Several times a year, the Council for Community and Economic Research (C2ER) gathers data from 309 urban areas to rank them in their Cost of Living Index (COLI).
The team looks at pricing data covering 60 consumer goods and services that represent a larger cluster of goods and services — especially within the groceries category, which lists staples including bread, coffee, sugar, ground beef and potatoes. The other categories are housing, utilities, transportation, health care and miscellaneous goods and services.
The average cost of these goods is then compared to the average annual income for professional and managerial households in the top fifth income level.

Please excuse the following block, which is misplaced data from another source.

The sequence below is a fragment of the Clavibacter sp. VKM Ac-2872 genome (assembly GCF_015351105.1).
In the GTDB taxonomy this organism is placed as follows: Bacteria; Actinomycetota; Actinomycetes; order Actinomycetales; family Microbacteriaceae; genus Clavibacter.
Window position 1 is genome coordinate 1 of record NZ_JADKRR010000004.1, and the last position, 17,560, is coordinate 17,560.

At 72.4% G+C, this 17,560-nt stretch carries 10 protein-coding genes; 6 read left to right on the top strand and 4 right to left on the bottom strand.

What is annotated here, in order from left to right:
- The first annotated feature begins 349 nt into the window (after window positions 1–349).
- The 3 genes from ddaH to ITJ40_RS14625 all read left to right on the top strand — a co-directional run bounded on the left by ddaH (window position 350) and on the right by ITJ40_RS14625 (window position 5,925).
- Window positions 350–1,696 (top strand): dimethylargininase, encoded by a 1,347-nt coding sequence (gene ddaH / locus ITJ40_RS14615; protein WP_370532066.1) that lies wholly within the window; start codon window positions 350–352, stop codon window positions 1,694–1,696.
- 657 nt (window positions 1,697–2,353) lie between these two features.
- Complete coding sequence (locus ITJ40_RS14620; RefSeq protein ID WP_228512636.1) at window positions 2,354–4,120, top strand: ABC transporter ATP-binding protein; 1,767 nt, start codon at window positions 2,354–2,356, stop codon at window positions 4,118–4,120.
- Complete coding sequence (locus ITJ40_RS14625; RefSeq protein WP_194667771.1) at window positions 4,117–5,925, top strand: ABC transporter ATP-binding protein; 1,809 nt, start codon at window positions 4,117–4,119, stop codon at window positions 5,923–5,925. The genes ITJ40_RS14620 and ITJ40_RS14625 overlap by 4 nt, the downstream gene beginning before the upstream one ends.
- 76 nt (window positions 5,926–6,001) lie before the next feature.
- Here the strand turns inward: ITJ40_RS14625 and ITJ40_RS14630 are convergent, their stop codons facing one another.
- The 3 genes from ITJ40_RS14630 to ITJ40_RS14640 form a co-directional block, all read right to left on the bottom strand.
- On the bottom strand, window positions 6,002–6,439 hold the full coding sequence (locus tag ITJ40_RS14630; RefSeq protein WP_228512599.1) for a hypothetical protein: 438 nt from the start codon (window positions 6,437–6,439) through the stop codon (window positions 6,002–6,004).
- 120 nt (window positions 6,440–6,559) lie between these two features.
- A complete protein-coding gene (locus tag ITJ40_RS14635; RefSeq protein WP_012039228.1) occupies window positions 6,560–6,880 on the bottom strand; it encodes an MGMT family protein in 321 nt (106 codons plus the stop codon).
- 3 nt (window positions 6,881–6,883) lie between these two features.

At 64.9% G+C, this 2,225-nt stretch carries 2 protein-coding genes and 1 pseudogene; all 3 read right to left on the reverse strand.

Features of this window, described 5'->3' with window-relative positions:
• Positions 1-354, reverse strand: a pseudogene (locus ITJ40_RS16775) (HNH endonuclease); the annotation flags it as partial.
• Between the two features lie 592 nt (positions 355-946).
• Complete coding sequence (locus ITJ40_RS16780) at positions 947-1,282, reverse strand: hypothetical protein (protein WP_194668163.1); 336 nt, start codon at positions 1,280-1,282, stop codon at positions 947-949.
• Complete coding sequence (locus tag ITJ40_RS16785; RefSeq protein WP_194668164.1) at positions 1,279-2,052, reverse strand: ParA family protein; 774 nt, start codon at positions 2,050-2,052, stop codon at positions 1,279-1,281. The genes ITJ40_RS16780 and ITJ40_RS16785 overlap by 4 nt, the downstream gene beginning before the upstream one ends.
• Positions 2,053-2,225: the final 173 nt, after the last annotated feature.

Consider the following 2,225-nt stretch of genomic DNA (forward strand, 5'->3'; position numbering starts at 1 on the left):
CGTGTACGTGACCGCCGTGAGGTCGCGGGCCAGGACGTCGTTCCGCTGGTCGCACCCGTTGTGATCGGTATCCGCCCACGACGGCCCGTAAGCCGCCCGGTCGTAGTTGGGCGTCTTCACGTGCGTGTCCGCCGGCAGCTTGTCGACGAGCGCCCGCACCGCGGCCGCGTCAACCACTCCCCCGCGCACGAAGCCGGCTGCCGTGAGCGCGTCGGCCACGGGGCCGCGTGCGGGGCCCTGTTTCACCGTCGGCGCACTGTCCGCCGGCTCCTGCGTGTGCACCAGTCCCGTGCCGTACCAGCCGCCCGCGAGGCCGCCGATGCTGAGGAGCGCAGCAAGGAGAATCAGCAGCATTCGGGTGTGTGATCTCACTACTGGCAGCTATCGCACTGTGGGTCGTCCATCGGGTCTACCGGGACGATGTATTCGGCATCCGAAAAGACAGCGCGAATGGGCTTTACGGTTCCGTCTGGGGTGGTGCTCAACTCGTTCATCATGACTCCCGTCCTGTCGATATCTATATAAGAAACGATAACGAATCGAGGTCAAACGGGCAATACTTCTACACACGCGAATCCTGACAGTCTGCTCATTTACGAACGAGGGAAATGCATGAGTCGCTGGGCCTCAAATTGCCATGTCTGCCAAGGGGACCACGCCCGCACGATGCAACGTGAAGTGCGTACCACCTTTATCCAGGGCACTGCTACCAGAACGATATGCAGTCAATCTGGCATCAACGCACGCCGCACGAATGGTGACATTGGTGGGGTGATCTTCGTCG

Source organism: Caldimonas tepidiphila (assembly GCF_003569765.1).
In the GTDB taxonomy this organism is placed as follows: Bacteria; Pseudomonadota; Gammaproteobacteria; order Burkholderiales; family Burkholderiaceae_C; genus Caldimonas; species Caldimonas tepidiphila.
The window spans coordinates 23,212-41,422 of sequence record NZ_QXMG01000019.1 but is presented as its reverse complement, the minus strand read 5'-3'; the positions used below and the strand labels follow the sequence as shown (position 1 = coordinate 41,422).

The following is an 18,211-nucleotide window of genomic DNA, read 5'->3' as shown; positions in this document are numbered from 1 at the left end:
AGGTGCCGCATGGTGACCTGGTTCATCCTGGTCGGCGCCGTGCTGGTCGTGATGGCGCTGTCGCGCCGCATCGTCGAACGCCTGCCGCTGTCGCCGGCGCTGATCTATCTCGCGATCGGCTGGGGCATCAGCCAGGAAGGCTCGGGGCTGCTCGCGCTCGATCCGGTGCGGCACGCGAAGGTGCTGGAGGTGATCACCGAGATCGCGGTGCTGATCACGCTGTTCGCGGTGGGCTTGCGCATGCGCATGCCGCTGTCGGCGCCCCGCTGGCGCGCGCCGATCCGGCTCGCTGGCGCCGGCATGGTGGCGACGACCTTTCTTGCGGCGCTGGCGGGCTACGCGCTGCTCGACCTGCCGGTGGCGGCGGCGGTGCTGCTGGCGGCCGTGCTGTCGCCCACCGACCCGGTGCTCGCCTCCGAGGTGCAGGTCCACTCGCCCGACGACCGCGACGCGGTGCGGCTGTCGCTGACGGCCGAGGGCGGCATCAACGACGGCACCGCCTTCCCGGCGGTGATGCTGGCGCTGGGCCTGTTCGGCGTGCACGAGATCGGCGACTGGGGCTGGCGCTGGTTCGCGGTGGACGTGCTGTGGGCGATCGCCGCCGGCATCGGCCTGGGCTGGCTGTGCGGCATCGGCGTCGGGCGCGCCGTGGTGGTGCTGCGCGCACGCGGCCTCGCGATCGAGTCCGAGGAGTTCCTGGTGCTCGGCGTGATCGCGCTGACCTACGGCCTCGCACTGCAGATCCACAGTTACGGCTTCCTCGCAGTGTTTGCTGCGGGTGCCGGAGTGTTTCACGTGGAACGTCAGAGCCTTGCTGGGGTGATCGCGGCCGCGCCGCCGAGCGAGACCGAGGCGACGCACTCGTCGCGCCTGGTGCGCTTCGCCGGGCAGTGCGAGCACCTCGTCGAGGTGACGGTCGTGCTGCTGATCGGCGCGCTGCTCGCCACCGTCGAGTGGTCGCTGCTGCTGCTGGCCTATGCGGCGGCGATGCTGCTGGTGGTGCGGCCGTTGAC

The resulting standard of living in the most expensive urban area, Manhattan, was more than twice the national average at 223.9 percent, whereas the cost of living in the least expensive urban area is 20 percent below the national average.
Dean Frutiger of C2ER emphasizes these are not absolute values and the rankings are all relative to the total submitted data. The data are collected by volunteers, and they couldn’t get the information for every city.
With that in mind, let’s count down the top 10 least-expensive cities, as culled from the latest available version of the COLI from the third quarter of 2011.
By Colleen KanePosted 13 January 2012